Back in 2007, we titled a post at our companion blog Teacher Leadership Today this way: "Why Do Teachers Quit?" Perhaps we shouldn't be surprised that over the intervening 3 1/2 years, a number of teachers have found their way to that post and added a comment. The most recent appeared just this week. It comes from a young teacher in Louisiana and is worth highlighting, because it may offer an answer. It certainly expresses the frustration many feel.
I am a young, motivated third-year third grade teacher. I have moved schools, moved grade levels, and had my first child in the last three years. I have also survived a district-wide reduction in force. My mother is a former classroom teacher and currect administrator, so I knew what I was getting into. However, I am starting to realize that eventually we get burned out.
In my opinion, it isn't the teaching part that is exhausting. Teaching is the most enjoyable part of my day. Surprisingly, I also enjoy analyzing data and using it to create effective lesson plans. I think it is exciting and challenging to develop ways to close the gap of educational deficits of my students. I am like many young teachers. We are not incompetent or unwilling.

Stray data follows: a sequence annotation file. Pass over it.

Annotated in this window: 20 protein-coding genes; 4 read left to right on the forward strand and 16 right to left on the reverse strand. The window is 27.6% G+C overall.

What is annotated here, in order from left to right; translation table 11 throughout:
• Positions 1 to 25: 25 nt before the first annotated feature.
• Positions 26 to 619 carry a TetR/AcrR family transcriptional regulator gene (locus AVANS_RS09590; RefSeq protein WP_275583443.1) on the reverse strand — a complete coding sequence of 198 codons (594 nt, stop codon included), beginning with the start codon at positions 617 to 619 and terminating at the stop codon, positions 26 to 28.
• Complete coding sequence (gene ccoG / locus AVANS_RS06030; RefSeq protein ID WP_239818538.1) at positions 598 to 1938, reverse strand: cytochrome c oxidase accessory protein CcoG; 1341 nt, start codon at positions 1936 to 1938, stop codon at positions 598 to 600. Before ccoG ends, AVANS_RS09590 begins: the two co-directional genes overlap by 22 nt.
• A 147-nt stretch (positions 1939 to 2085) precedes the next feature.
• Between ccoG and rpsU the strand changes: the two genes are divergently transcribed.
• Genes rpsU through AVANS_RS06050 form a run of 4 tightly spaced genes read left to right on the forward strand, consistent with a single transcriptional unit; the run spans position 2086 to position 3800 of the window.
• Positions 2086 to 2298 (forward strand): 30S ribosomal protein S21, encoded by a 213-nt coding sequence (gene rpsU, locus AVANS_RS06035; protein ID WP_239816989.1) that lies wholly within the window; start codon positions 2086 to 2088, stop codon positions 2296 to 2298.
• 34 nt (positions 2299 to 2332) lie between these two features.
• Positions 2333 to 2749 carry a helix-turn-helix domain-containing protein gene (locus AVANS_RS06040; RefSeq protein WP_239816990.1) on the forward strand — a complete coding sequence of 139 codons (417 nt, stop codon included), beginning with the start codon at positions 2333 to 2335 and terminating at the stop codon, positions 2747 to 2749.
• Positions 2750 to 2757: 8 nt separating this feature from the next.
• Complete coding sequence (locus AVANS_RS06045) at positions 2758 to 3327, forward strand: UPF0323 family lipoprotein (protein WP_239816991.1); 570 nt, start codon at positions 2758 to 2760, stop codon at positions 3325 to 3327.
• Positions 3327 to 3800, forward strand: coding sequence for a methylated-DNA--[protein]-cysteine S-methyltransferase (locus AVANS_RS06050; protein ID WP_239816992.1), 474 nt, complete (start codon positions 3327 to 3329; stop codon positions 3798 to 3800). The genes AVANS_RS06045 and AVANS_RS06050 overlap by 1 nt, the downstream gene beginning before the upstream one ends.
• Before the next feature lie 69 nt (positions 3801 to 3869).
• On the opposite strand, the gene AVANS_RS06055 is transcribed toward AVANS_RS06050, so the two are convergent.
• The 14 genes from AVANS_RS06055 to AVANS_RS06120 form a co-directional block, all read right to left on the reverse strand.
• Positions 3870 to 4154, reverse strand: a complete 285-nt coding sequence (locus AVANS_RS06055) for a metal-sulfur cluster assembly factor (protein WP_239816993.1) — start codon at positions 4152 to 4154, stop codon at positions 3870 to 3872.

Despite my enthusiasm concerning instruction, I am burning out as well. It seems that I must continuously manage extra things for which there is simply no time. For example, tonight I'm consumed with a plethora of technology issues, an action plan for updating classroom workstations with excercises to address weaknesses my class as shown on formative assessments, and papers to grade. You see, I have had much constructive professional develoopment. However, these in-services leave me with a list of new things to implement and...you guessed it...no additional time to put what I have learned into practice in my classroom. I feel that if I had just one student-free day in my classroom, I could keep my head above water.
Additionally, paperwork as a teacher is a nightmare. There are times at work that I neglect my paperwork because I place my students as first priority. After being reprimanded, I realize that I'm just going to have to learn to place my students on the back-burner. I suppose paperwork is simply more important to administrators.
So why am I burnt out? I don't have enough time to plan and coordinate quality instructional strategies, and I have to spend much of my available time pushing paper. Did I mention I have a family at home to take care of?